It was a year ago that I tried sweet potato pie for the first time.
Now, I am white and, though I have lived in Atlanta for 20 years, I am not originally from the South. So, this first bite of pie is not really all that surprising. My Black colleagues, however, were stunned when I told them. We were eating together at a potluck in our school building, back before COVID when things like this took place. One even took out her phone to record me as I took the fateful bite, interviewing me for her Instagram account.
Let’s get this out of the way: the pie was only okay. I’m a pumpkin kind of guy, so the sweet potato seemed a little cloying. I respect differing opinions, of course, this even as one of my Black friends describes pumpkin pie as “that dense cheesecake brick.” But I digress.
A few days later in the hall, I was chatting about all the orange pies when a former student walked by. “Ah, Wamsted,” he said, his eyebrows raised and a smile on his face as he heard about my sweet potato foray. “You thinking about getting your Black card, huh?” We all laughed as he clapped me on the back. Later, though, I was troubled.
At risk of offending, I want to explain by invoking the ‘Magical Negro.’ Spike Lee coined this term to describe a certain kind of cinematic Black character—a secondary player providing support to the leading white character(s), often in the form of mystical insight, wisdom or even superhuman powers. Common examples include Bubba from “Forest Gump,” Red from “The Shawshank Redemption,” and Morpheus from “The Matrix.” And further back in our fiction we find Sambo and Uncle Remus. With all deference to Lee, however, in this piece, I am going to avoid a term I don’t want to write repeatedly and use a euphemism. I will call these “magical Black characters.”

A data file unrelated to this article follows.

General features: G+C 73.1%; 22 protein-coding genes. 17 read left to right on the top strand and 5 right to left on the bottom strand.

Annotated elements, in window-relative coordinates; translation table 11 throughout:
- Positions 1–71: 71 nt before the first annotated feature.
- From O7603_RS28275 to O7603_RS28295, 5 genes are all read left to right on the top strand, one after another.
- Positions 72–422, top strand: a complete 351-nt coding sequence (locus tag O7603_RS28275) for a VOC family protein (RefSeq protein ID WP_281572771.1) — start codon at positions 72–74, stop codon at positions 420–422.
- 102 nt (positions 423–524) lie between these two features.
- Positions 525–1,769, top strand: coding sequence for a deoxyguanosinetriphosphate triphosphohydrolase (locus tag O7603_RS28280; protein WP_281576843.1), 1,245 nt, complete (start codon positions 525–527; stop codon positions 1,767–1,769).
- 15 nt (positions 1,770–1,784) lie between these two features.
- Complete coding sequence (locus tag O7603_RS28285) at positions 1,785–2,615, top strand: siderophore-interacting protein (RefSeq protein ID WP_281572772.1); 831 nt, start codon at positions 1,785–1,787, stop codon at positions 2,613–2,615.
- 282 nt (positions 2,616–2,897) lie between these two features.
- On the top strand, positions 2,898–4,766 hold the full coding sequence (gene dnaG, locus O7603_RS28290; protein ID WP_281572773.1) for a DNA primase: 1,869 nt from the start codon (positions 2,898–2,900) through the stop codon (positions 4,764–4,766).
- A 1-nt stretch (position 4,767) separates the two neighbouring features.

The interaction with my student bothered me because it forced an uncomfortable truth to mind, one that became unavoidable in the summer of 2020. Let me mix metaphors here, because sometimes important ideas are seen best in figurative language. For the most part, too many white people want a magical Black character to walk into the scenery of our lives and hand us our Black card, tell us that we are “good white people” and that our anti-racism work is sufficient and finished. We want to be known as allies, and we are searching for a magical Black character to give us that good news. Movies like “The Shawshank Redemption” appeal to us on an atavistic level because we want someone like Red to exonerate us of our individual and corporate sins of racism.
For some of us, that magical Black character is our “Black friend”—perhaps not unlike the one I invoked earlier when discussing the pie. For many it will take the form of a constellation of acquaintances on social media—“Black Lives Matter” selfies run rampant for a reason. For others, we hope to meet that character in some sort of professional training or continuing education. We want a licensed expert to certify us as “culturally competent” after we read a couple of articles about implicit bias and take part in a few carefully monitored conversations. In any case, what many of us white people are looking for is someone to hand us our Black card. We want to get to the other side of race in America; we want someone to graduate us out of prejudice and bias.